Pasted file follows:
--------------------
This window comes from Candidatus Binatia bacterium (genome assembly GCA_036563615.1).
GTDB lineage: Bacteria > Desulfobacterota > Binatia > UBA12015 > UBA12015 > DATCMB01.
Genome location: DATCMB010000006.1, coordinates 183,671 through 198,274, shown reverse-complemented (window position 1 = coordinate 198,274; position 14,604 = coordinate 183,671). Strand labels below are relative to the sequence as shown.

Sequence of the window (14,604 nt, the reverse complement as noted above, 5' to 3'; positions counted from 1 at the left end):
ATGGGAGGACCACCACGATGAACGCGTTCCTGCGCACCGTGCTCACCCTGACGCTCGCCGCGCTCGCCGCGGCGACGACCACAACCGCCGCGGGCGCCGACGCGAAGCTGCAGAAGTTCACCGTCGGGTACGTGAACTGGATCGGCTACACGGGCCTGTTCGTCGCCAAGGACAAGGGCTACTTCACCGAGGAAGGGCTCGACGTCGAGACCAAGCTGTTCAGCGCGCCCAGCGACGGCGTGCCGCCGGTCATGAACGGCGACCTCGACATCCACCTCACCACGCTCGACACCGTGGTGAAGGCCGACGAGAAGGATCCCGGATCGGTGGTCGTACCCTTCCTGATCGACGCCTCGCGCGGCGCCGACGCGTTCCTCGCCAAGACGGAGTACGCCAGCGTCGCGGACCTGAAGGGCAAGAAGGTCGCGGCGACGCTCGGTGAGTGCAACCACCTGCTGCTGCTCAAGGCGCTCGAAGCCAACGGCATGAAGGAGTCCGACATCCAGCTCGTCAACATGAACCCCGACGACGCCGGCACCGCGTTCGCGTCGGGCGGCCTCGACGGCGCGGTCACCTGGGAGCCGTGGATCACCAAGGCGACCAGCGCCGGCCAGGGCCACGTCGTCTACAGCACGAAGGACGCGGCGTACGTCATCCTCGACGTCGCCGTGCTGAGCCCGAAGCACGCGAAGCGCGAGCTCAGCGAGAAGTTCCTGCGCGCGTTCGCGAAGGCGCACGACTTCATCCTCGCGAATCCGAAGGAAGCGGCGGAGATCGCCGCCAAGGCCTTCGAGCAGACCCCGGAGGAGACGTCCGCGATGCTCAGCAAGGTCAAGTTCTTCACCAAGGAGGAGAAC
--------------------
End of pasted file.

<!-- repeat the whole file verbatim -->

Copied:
This window comes from Candidatus Binatia bacterium (genome assembly GCA_036563615.1).
GTDB lineage: Bacteria > Desulfobacterota > Binatia > UBA12015 > UBA12015 > DATCMB01.
Genome location: DATCMB010000006.1, coordinates 183,671 through 198,274, shown reverse-complemented (window position 1 = coordinate 198,274; position 14,604 = coordinate 183,671). Strand labels below are relative to the sequence as shown.

Sequence of the window (14,604 nt, the reverse complement as noted above, 5' to 3'; positions counted from 1 at the left end):
ATGGGAGGACCACCACGATGAACGCGTTCCTGCGCACCGTGCTCACCCTGACGCTCGCCGCGCTCGCCGCGGCGACGACCACAACCGCCGCGGGCGCCGACGCGAAGCTGCAGAAGTTCACCGTCGGGTACGTGAACTGGATCGGCTACACGGGCCTGTTCGTCGCCAAGGACAAGGGCTACTTCACCGAGGAAGGGCTCGACGTCGAGACCAAGCTGTTCAGCGCGCCCAGCGACGGCGTGCCGCCGGTCATGAACGGCGACCTCGACATCCACCTCACCACGCTCGACACCGTGGTGAAGGCCGACGAGAAGGATCCCGGATCGGTGGTCGTACCCTTCCTGATCGACGCCTCGCGCGGCGCCGACGCGTTCCTCGCCAAGACGGAGTACGCCAGCGTCGCGGACCTGAAGGGCAAGAAGGTCGCGGCGACGCTCGGTGAGTGCAACCACCTGCTGCTGCTCAAGGCGCTCGAAGCCAACGGCATGAAGGAGTCCGACATCCAGCTCGTCAACATGAACCCCGACGACGCCGGCACCGCGTTCGCGTCGGGCGGCCTCGACGGCGCGGTCACCTGGGAGCCGTGGATCACCAAGGCGACCAGCGCCGGCCAGGGCCACGTCGTCTACAGCACGAAGGACGCGGCGTACGTCATCCTCGACGTCGCCGTGCTGAGCCCGAAGCACGCGAAGCGCGAGCTCAGCGAGAAGTTCCTGCGCGCGTTCGCGAAGGCGCACGACTTCATCCTCGCGAATCCGAAGGAAGCGGCGGAGATCGCCGCCAAGGCCTTCGAGCAGACCCCGGAGGAGACGTCCGCGATGCTCAGCAAGGTCAAGTTCTTCACCAAGGAGGAGAAC